You probably knowabout physics than you think See, right there, when your brain registered the p word, a black hole of anxiety opened up in the pit of your stomach from which nothing can escape Your underarms began to radiate heat as your mind conjured memories of stuffy high school laboratories And as your eyes scanned ahead for those dreaded half English, half Greek words followed by an equal sign, the probability of you reading on fast approached zero.But there s hope Whether you re You probably knowabout physics than you think See, right there, when your brain registered the p word, a black hole of anxiety opened up in the p...

  8. says:

    I GIVE UPYou win this round science book shakes fist in anger In fact, after reading this book I ve given up on science completely in favor the Nabokovian theory of very young earth creationism The World Was Created This Morning. Theoretically there is no absolute proof that one s awakening in the morning th...

  9. says:

    What an incredible journey this was I think Brian is fantastically gifted to explain esoteric and cutting edge cosmological concepts without the use of formulae and maths He says himself that he will only use metaphors to explain the ideas, but even so he remains respectful of his subject, he does not dumb things down, and I found the metaphors for the most part evocative and helpful Towards the end of the book, however, the ideas get so far removed from human intuition that I would have want What an incredible journey this was I think Brian is fantastically gifted to explain esoteric and cutting edge cosmological concepts without the use of formulae and maths He says himself that he will only use metaphors to explain the ideas, but even so he remains respectful of his subject, he does not dumb things down, and I found the metaphors for the most part evocative and helpful Towards the end of the book, however, the ideas get so far removed from human intuition that I would have wanted a littleformalism, perhaps But this was on offer as well Brian adds a copious body of footnotes and in this way relegates arigorous discussion to the back of the book This discussion will of course still not satisfy those who have an in depth understanding...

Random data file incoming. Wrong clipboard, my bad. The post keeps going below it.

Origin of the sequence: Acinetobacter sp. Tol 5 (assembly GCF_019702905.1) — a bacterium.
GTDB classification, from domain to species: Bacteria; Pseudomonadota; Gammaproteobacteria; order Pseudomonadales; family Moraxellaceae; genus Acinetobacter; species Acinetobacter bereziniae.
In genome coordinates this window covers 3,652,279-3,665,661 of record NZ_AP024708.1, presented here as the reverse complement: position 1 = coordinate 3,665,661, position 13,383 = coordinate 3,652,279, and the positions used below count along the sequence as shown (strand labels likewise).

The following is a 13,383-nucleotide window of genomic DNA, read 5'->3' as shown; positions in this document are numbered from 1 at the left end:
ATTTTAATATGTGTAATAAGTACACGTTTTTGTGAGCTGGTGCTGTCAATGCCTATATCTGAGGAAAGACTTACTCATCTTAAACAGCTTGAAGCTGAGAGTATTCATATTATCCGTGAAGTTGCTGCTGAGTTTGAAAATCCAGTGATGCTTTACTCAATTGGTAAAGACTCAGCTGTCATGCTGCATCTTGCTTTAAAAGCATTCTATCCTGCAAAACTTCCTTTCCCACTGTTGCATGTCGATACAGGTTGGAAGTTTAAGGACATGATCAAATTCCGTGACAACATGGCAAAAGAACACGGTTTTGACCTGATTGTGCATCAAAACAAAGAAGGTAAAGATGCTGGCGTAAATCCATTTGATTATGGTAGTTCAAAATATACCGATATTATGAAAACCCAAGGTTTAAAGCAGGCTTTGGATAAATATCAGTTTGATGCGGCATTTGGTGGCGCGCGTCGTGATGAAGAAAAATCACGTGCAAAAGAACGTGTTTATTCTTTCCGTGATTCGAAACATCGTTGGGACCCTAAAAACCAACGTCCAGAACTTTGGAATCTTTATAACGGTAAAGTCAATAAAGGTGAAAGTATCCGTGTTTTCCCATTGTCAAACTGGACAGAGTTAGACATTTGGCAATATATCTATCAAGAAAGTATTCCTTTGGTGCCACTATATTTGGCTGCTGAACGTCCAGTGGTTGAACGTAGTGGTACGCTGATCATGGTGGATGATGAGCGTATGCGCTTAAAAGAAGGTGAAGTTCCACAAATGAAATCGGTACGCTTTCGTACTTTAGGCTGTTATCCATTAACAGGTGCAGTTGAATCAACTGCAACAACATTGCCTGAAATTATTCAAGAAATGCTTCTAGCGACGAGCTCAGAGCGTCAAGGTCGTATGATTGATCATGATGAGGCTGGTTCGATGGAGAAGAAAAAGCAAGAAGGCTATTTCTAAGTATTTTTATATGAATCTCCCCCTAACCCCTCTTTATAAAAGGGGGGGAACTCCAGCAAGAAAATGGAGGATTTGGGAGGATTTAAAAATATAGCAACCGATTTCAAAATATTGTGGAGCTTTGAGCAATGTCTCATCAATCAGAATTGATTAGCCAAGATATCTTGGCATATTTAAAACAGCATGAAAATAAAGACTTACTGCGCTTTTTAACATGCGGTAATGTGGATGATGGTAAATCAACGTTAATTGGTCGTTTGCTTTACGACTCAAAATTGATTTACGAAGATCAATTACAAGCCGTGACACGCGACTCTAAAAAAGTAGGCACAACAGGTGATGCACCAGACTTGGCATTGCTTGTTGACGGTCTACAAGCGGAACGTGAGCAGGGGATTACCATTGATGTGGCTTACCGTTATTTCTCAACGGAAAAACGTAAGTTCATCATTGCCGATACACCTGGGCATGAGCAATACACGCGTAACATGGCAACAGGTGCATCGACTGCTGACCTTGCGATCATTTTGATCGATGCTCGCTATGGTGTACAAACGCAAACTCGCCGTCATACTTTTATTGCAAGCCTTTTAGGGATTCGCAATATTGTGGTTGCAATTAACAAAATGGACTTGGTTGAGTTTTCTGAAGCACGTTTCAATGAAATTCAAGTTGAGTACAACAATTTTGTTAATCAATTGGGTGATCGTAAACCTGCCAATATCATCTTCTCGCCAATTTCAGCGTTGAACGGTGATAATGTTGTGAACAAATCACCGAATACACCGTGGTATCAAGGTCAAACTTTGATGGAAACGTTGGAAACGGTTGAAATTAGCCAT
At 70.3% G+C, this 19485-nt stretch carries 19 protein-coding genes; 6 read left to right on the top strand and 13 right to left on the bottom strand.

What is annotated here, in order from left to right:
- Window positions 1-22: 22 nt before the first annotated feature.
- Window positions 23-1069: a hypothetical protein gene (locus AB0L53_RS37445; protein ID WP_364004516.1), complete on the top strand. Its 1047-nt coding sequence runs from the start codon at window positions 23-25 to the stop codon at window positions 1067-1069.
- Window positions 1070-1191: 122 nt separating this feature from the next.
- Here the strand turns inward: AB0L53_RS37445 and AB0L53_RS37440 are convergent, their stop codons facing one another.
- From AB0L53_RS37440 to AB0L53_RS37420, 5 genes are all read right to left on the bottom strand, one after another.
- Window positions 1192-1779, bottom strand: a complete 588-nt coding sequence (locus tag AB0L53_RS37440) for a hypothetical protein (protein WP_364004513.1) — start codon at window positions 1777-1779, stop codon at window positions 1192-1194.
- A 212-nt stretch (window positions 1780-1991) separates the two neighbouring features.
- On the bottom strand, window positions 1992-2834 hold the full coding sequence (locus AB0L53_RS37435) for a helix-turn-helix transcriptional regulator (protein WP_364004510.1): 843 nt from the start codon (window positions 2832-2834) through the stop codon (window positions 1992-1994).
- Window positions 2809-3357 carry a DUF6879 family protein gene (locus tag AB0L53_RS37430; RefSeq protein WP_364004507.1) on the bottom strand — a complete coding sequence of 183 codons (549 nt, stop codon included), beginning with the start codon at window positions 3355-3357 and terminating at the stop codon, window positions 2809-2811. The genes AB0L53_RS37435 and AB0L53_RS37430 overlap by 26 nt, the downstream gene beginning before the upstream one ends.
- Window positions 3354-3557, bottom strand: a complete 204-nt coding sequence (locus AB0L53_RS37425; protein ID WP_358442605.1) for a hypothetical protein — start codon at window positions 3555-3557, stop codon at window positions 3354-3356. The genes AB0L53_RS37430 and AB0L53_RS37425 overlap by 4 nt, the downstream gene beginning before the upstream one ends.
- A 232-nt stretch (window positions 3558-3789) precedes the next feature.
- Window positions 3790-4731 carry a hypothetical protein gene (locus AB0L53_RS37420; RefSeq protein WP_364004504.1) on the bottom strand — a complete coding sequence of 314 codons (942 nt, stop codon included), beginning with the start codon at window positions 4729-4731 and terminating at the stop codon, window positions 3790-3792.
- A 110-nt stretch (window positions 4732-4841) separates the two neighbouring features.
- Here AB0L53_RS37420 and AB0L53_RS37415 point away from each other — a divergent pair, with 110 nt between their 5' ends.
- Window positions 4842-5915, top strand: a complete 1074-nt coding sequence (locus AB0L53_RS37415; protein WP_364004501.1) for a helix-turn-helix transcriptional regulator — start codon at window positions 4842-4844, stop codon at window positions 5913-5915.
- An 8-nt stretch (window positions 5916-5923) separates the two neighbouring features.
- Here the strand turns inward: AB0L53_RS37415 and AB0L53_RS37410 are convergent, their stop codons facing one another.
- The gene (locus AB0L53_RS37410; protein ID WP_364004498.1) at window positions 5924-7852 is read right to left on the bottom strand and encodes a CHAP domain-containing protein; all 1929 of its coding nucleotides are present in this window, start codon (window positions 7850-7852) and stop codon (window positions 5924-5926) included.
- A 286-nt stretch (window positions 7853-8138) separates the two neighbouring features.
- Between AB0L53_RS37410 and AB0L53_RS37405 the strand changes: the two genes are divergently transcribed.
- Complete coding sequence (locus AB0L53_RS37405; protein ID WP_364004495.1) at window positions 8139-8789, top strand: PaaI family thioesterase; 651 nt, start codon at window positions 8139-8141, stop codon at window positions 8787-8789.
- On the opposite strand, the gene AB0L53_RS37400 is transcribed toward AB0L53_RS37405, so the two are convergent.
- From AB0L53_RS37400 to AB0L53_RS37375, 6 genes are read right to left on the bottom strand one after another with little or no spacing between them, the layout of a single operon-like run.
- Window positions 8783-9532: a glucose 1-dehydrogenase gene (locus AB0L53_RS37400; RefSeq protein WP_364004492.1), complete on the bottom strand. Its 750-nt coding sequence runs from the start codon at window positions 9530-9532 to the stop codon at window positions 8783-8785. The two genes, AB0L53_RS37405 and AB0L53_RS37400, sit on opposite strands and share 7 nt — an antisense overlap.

10. says:

    Glancing at the reviews for Brian Greene s overview of how we view the stuff of which our universe is made, it seems that some people base their rating and opinion on how much they agree with the science, or how credible they find it While I have read a fair few popular science books especially in the areas of physics and cosmology, areas I find utterly fascinating and about which I am perplexed that anyone can not be astounded and beguiled I have to assume that I am reading a fair explanat Glancing at the reviews for Brian Greene s overview of how we view the stuff of which our universe is made, it seems that some people base their rating and opinion on how much they agree with the science, or how credible they find it While I have read a fair few popular science books especially in the areas of physics and cosmology, areas I find utterly fascinating and about which I am perplexed that anyone can not be astounded and beguiled I have to assume that I am reading a fair explanation of facts and...